It was a new and different experience to be working with puppets in an entirely improvised setting, without words (I don’t speak any Armenian) and usually without story. Our group visited hospitals and orphanages in four different Armenian cities, encountering children of all ages. I found that the puppets usually worked best in a hospital setting, or where children had limited mobility. In these kinds of places, we were moving from room to room, often on our own or with just one other person. The intimacy of small numbers meant I could take the time to introduce the puppet, play and let the child try it out for themselves.

Clowning and puppetry have a lot in common. An emphasis on physicality, over the top reactions and wordless interaction are hallmarks of both art forms. Just as the children laugh at the surprise of an adult in a colorful wig or giant false bottom, they laugh at the surprise of a puppet appearing out of a bag or box. I had never worked as a clown before and so I didn’t have as many familiar ‘bits’ or planned interactions to fall back on, but I found that the puppets worked well as an introduction to many kids, especially those who were shy at first.

I brought only hand puppets on this trip–a sock puppet, basic glove puppet and tiny mouse finger puppet–thinking that they would be easiest for the kids to understand and manipulate. If I have the opportunity to do this kind of work again, I’d like to bring some object puppets (similar to what we created for Kismet) and see if kids respond to that. Part of the fun of puppetry is often taking familiar objects and turning them into personalities, with or without words. It would be great to see what kids in other places come up with using that style of puppet.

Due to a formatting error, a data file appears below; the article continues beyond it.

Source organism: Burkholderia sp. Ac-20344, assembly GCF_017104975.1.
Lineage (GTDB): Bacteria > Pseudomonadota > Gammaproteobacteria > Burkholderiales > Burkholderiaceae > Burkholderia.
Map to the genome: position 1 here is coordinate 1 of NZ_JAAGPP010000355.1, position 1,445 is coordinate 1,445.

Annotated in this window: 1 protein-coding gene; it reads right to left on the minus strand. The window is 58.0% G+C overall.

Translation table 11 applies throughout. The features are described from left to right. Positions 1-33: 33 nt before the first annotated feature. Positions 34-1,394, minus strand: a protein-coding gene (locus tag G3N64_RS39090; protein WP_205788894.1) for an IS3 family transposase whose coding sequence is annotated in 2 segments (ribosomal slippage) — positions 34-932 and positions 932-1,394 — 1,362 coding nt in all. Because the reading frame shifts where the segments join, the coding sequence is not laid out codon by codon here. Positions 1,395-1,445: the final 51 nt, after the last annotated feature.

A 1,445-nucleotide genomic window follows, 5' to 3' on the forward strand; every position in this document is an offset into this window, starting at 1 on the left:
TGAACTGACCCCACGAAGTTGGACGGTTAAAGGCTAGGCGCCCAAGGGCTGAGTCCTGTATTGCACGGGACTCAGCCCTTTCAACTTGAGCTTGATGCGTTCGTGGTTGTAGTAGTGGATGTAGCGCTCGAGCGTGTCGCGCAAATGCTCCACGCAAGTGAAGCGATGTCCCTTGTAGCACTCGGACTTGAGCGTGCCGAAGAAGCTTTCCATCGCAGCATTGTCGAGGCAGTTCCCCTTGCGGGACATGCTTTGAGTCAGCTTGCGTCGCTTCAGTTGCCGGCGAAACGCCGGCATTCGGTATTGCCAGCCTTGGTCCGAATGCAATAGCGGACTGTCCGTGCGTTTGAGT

Winnipeg Photos

Some photos of our trip to Winnipeg this month for the Winnipeg International Storytelling Festival:

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The entire show of Saudade. Everyone was very impressed by our packing abilities!

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The poster for the festival.

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Genna sorts control rods before a show.

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The puppets (60 in total) laid out ready for a show.

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We performed in the gym at the NEEDS center, a community space for newcomers. Our fantastic sound guy, Hassaan is at the computer.

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Talking with the kids at the NEEDS Center after the show.

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The rivers of Winnipeg are beautiful in the sun.

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Cecilia and Genna at the opening dinner of the festival.